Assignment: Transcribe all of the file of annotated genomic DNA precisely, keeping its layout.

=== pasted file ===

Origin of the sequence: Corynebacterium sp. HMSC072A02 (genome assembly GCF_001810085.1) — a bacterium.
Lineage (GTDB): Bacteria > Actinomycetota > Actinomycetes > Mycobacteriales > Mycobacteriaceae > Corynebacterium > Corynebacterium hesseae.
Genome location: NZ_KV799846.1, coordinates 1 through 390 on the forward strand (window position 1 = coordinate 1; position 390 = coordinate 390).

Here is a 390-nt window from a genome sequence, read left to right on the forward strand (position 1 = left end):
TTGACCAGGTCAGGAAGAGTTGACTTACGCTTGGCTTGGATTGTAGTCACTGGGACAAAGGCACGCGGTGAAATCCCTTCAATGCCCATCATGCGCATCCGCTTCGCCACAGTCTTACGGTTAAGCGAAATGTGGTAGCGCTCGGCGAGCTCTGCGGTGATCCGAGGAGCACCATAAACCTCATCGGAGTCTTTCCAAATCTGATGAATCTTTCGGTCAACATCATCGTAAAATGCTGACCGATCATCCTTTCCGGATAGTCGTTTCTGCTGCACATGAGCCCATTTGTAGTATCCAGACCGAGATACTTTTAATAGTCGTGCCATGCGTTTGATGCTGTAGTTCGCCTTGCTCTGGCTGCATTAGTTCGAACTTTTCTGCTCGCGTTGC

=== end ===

Origin of the sequence: Corynebacterium sp. HMSC072A02 (genome assembly GCF_001810085.1) — a bacterium.
Lineage (GTDB): Bacteria > Actinomycetota > Actinomycetes > Mycobacteriales > Mycobacteriaceae > Corynebacterium > Corynebacterium hesseae.
Genome location: NZ_KV799846.1, coordinates 1 through 390 on the forward strand (window position 1 = coordinate 1; position 390 = coordinate 390).

Here is a 390-nt window from a genome sequence, read left to right on the forward strand (position 1 = left end):
TTGACCAGGTCAGGAAGAGTTGACTTACGCTTGGCTTGGATTGTAGTCACTGGGACAAAGGCACGCGGTGAAATCCCTTCAATGCCCATCATGCGCATCCGCTTCGCCACAGTCTTACGGTTAAGCGAAATGTGGTAGCGCTCGGCGAGCTCTGCGGTGATCCGAGGAGCACCATAAACCTCATCGGAGTCTTTCCAAATCTGATGAATCTTTCGGTCAACATCATCGTAAAATGCTGACCGATCATCCTTTCCGGATAGTCGTTTCTGCTGCACATGAGCCCATTTGTAGTATCCAGACCGAGATACTTTTAATAGTCGTGCCATGCGTTTGATGCTGTAGTTCGCCTTGCTCTGGCTGCATTAGTTCGAACTTTTCTGCTCGCGTTGC